University Library of Utrecht: Cuba or Cyprus? : a remarkable copy of the Mercator-Hondius atlas from 1606
Fiction Reboot Daily Dose: MedHum Monday: Getting the Word Out with the Robert L. Brown History of Medicine Collection
Circulating Now: The Question of Rest for Women
OUP Blog: Video: Does Pain Have a History?
New York Academy of Medicine: Naissance Macabre: Birth, Death, and Female Anatomy
The Recipes Project: Sweet as Honey
Kim Renfield: Rivalry over the First Periodic Table
Science Notes: August 3 marks the passing of Richard Willstätter
EARTH & LIFE SCIENCES:
3 Quarks Daily: Killing Things
Darin Hayton: Ernst Haeckel’s Letter to E.D. Cope
The Boston Globe: Blaschka’s sea creatures surface anew at Harvard
Motherboard: What Wiped Out the Dinosaurs? Very, Very Bad Luck
New Website: William Smith Online
The Sloane Letters Blog: Strange Pigs
The Embryo Project: Leonard Hayflick (1928-)
The Public Domain Review: Adriaen Coenen’s Fish Book (1580)
Sandwalk: Obituary: Walter Gehring (1939-2014)
Science Notes: July 30 is Vladimir Kozmich Zworykin’s birthday
Atlas Obscura: Electrum: The World’s Largest Tesla Coil
Popular Science: Behind the Scenes of “The Whole Brilliant Enterprise”
Computer History Museum: The Cryotron: Extremely Rare Superconducting Digital Circuits Come to CHM
IEEE Spectrum: Frank Malina: America’s Forgotten Rocketeer
Ptak Books: A finely designed microscope ad, 1890
Renaissance Utterances: Jost Amman and the Wire Drawing Bench
META:- HISTORIOGRAPHY, THEORY, RESOURCES and OTHER:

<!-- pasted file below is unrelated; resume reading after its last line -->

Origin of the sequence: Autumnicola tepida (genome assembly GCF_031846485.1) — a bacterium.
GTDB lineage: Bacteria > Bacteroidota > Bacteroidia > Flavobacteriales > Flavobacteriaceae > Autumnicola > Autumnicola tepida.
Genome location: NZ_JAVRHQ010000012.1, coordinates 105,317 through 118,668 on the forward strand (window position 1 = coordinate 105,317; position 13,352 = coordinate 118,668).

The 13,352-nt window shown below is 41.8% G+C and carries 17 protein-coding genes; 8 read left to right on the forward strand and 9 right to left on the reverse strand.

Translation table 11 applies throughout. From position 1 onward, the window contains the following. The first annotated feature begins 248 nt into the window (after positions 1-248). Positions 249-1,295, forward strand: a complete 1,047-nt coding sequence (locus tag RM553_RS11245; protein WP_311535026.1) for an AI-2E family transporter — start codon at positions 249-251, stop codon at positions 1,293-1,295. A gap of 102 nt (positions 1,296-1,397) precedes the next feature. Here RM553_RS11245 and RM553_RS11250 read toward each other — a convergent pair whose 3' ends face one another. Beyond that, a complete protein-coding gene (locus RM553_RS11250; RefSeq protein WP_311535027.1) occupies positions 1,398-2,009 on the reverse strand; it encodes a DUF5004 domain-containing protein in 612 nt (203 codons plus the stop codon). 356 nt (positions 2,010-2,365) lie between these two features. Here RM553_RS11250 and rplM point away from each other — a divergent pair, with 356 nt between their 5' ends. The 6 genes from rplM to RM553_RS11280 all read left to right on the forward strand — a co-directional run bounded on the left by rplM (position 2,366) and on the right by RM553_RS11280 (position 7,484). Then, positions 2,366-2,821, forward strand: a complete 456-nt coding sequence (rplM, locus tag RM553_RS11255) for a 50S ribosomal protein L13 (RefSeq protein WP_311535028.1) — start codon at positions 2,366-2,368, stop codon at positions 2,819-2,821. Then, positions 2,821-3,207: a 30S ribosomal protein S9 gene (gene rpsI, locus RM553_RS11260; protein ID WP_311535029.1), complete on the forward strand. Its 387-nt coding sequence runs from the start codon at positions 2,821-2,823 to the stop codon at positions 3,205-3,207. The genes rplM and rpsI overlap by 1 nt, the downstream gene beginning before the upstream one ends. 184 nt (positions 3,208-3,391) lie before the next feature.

Conciatore: The Neighbors Reprise
Literacy of the Present: How Do You Like Your Science? Rare, Medium or Well-Done?
Atomic Heritage Foundation: B Reactor Tours
Perimeter Institute for Theoretical Physics: What Great Scientists Did When They Weren’t Doing Great Science
Compass Wallah: East India Company & The Scientific Revolution
Conciatore: Celebrates his one-year bloggiversary: Gratitude
Astrologie in der Frühen Neuzeit: Astrology textbooks in different movements in the 16th century
Parapsychology: On the Antiquity of Psychic Phenomena
Nancy Marguerite Anderson: The Sasquatch Story
History of Alchemy: Podcast: Christina of Sweden
Cambridge Journals: Immortal Longings: F.W.H. Myers and the Victorian Search for Live after Death
Chemical Heritage Foundation: Down, but Not Out Edward Shorter. How Everyone Became Depressed: The Rise and Fall of the Nervous Breakdown.
Brain Pickings: Magnificent Maps: Cartography as Power, Propaganda, and Art
Queen Mary University of London: CfP Being Modern: Science and Culture in the early 20th century.
The Sloane Letters Blog: An explanation for absence: Shark Bites and Sloane Bobs
New Website: William Smith Online
Royal College of Physicians: Exhibition: The Anatomy of a Building: Denys Lasdun and the Royal College of Physicians 8 Sept 2014-13 Feb 2015
The Wellcome Library: The UK Medical Heritage Library: uniting digitised collections
Gravity Fields: Lecture: Newton and the Apothecary Dr Anna Marie Roos 25 September 2014
LOOKING FOR WORK?
The editorial staff of Whewell’s Gazette are going on holiday tomorrow and will have little time and possibly very little Internet access so there will probably not be an edition of your favourite history of science, technology and medicine link aggregator next week or if there is it will be severely curtailed.